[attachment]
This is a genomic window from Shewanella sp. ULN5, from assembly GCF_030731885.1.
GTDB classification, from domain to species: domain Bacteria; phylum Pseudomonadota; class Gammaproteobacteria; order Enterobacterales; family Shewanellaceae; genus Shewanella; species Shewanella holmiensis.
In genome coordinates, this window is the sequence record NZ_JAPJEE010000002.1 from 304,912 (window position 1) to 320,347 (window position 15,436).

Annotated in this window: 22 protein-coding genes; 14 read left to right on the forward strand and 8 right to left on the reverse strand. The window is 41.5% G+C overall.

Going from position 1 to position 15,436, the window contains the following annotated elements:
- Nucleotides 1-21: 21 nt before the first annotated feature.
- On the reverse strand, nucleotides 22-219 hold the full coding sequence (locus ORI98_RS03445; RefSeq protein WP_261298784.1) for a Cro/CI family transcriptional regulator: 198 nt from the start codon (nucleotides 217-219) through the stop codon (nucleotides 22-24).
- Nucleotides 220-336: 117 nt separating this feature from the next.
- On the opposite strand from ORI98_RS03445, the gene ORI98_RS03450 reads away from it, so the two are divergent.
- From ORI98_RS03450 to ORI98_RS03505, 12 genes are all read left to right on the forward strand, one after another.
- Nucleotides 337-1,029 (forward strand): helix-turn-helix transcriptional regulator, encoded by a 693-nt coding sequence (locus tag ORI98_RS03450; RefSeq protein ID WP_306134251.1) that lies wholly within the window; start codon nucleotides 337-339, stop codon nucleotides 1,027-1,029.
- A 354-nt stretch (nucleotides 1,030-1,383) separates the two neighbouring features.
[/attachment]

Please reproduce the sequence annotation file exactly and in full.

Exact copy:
This is a genomic window from Shewanella sp. ULN5, from assembly GCF_030731885.1.
GTDB classification, from domain to species: domain Bacteria; phylum Pseudomonadota; class Gammaproteobacteria; order Enterobacterales; family Shewanellaceae; genus Shewanella; species Shewanella holmiensis.
In genome coordinates, this window is the sequence record NZ_JAPJEE010000002.1 from 304,912 (window position 1) to 320,347 (window position 15,436).

Annotated in this window: 22 protein-coding genes; 14 read left to right on the forward strand and 8 right to left on the reverse strand. The window is 41.5% G+C overall.

Going from position 1 to position 15,436, the window contains the following annotated elements:
- Nucleotides 1-21: 21 nt before the first annotated feature.
- On the reverse strand, nucleotides 22-219 hold the full coding sequence (locus ORI98_RS03445; RefSeq protein WP_261298784.1) for a Cro/CI family transcriptional regulator: 198 nt from the start codon (nucleotides 217-219) through the stop codon (nucleotides 22-24).
- Nucleotides 220-336: 117 nt separating this feature from the next.
- On the opposite strand from ORI98_RS03445, the gene ORI98_RS03450 reads away from it, so the two are divergent.
- From ORI98_RS03450 to ORI98_RS03505, 12 genes are all read left to right on the forward strand, one after another.
- Nucleotides 337-1,029 (forward strand): helix-turn-helix transcriptional regulator, encoded by a 693-nt coding sequence (locus tag ORI98_RS03450; RefSeq protein ID WP_306134251.1) that lies wholly within the window; start codon nucleotides 337-339, stop codon nucleotides 1,027-1,029.
- A 354-nt stretch (nucleotides 1,030-1,383) separates the two neighbouring features.